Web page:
Stormwater flooding is an issue that effects all of us. Excess water caused by intense rainstorms doesn't just flood the homes, lives and businesses that we see all too frequently on the television news. On its journey over roads and pavements, it can pick up pollutants from traffic, industry and other sources of diffuse pollution, transporting them into receiving waters. It carries metals, oils, and other hazardous substances and often results in reducing the quality of rivers and streams that may be drinking water in future.
At Middlesex, the research focus is on looking at ways of dealing with such diffuse pollution in urban water systems, particularly using Sustainable Urban Drainage Systems (SUDS).
Dr Lian Lundy explains: "Middlesex's main strength in SUDS is looking at the behaviour of urban pollutants and their removal using these systems. As water continually cycles through our environment, whatever pollutants go in you need to take out again so that you can reuse the water. Our expertise is in green infrastructure, the ability of natural systems like ponds, reed beds and swales (grassy ditches) to remove pollutants from runoff. There can be lots of other benefits associated with green infrastructure – ponds can also provide wildlife habitats and amenities like boating or just recreational opportunities for sitting next to water eating lunch. Vegetation in urban areas can reduce the ambient air temperature, it can lock up carbon and reduce flood volumes, a range of goods known as ecosystem services. Understanding how we preserve the delivery of ecosystem services is a very big policy priority at the moment."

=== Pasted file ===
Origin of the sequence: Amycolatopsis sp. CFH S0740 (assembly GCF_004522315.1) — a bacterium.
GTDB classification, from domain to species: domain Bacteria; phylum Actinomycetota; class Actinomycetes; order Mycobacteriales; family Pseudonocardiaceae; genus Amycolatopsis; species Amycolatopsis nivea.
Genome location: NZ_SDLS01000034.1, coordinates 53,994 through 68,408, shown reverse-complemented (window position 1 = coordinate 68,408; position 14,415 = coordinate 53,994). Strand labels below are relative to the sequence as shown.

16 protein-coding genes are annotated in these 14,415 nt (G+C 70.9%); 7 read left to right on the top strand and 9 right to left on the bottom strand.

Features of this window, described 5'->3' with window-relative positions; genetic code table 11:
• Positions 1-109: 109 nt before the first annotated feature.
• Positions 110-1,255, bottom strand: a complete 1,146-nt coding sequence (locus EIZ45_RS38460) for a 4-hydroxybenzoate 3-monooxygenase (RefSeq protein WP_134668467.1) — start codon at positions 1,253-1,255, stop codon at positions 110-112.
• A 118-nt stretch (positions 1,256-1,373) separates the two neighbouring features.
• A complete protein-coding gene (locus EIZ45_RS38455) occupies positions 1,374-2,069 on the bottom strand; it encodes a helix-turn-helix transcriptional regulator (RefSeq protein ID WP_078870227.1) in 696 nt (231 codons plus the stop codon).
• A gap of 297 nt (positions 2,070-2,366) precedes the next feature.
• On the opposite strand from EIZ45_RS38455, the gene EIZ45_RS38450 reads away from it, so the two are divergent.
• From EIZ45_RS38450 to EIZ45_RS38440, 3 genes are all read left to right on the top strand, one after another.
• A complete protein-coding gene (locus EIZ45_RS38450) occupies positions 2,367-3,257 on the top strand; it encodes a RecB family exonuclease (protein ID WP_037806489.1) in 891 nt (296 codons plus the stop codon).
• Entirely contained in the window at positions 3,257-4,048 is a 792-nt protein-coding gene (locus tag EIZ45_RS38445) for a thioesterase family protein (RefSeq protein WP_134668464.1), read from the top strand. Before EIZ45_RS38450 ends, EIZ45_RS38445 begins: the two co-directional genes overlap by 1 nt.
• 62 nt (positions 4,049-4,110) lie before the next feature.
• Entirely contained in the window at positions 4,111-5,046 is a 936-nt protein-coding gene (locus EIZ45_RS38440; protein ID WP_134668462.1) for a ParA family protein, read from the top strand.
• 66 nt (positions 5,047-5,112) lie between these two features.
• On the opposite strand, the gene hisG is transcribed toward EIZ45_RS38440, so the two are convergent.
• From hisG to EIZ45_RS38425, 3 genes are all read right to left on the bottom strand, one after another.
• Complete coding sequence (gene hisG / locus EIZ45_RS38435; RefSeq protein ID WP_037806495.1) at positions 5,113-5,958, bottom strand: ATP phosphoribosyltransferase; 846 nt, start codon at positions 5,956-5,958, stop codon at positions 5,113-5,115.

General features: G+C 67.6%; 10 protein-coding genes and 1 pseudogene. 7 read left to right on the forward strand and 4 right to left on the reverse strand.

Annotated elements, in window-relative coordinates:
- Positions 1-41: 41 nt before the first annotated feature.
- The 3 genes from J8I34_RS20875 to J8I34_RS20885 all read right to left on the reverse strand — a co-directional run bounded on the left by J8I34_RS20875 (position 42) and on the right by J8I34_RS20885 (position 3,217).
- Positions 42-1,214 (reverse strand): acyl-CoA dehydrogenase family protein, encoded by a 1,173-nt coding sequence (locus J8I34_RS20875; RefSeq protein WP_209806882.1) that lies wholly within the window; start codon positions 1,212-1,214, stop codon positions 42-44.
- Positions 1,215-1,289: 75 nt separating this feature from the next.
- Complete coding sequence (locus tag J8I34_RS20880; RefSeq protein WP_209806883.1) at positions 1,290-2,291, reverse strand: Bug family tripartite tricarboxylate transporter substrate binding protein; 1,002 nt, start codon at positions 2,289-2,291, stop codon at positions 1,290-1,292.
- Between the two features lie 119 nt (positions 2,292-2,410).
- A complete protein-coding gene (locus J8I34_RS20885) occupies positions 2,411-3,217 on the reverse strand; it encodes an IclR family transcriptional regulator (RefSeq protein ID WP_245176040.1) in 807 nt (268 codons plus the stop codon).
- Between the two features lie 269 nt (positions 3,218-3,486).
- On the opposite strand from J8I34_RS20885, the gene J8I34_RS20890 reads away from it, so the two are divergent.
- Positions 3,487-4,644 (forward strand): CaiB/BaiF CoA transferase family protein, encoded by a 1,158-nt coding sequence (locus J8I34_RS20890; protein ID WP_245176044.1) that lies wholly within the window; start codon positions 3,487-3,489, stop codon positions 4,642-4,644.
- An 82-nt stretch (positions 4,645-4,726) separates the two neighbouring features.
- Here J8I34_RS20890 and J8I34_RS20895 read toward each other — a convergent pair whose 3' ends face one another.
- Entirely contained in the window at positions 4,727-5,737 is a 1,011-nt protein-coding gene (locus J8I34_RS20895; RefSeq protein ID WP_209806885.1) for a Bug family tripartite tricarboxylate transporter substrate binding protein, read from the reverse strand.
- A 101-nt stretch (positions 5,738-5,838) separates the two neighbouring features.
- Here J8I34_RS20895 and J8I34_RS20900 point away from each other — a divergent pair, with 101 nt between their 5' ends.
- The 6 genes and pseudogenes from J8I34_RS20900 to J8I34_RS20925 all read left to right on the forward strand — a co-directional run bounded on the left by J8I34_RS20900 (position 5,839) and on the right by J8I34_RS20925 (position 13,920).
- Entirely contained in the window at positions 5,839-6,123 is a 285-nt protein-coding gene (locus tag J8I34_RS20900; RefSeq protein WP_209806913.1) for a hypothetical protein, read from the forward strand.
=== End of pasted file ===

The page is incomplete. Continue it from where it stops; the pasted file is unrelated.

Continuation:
The UK government has committed to underpinning all its policy development with an ecosystem services approach, looking at benefits provided by nature – food, fuel, clean water, clean air. Like other countries, it must constantly be looking at ways to implement the EU Water Framework Directive which became part of UK law in December 2003 and provides an opportunity to plan and deliver a better water environment.
In line with the Directive, the Scottish government commissioned a team via the Centre of Expertise for Waters (CREW) including researchers from Middlesex to look at the positives and negatives of a wide range of systems that deal with urban diffuse pollution.
"The main impact of our work in the short term is meeting with the policy makers, strengthening relationships, finding out what they need and the form they need it in to help them develop policies," says Lundy.
"In the long term, stormwater flooding could be dramatically reduced and water quality could be improved as a direct result of our research."